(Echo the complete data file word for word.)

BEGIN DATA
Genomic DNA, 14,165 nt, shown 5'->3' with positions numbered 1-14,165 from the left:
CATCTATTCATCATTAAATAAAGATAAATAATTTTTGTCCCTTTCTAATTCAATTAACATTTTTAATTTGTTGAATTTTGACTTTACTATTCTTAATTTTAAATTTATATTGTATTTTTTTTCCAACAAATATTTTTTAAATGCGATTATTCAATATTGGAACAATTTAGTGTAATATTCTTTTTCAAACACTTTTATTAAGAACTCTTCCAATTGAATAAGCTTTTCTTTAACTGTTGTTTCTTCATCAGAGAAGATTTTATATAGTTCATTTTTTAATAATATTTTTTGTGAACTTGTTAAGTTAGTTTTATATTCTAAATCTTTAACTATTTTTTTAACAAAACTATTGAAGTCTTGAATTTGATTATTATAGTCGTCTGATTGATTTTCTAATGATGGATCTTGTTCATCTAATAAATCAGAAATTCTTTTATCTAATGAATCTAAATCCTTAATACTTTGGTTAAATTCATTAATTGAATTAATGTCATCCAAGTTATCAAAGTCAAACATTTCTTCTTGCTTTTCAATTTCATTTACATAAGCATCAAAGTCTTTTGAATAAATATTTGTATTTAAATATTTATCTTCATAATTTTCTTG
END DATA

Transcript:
Genomic DNA, 14,165 nt, shown 5'->3' with positions numbered 1-14,165 from the left:
CATCTATTCATCATTAAATAAAGATAAATAATTTTTGTCCCTTTCTAATTCAATTAACATTTTTAATTTGTTGAATTTTGACTTTACTATTCTTAATTTTAAATTTATATTGTATTTTTTTTCCAACAAATATTTTTTAAATGCGATTATTCAATATTGGAACAATTTAGTGTAATATTCTTTTTCAAACACTTTTATTAAGAACTCTTCCAATTGAATAAGCTTTTCTTTAACTGTTGTTTCTTCATCAGAGAAGATTTTATATAGTTCATTTTTTAATAATATTTTTTGTGAACTTGTTAAGTTAGTTTTATATTCTAAATCTTTAACTATTTTTTTAACAAAACTATTGAAGTCTTGAATTTGATTATTATAGTCGTCTGATTGATTTTCTAATGATGGATCTTGTTCATCTAATAAATCAGAAATTCTTTTATCTAATGAATCTAAATCCTTAATACTTTGGTTAAATTCATTAATTGAATTAATGTCATCCAAGTTATCAAAGTCAAACATTTCTTCTTGCTTTTCAATTTCATTTACATAAGCATCAAAGTCTTTTGAATAAATATTTGTATTTAAATATTTATCTTCATAATTTTCTTG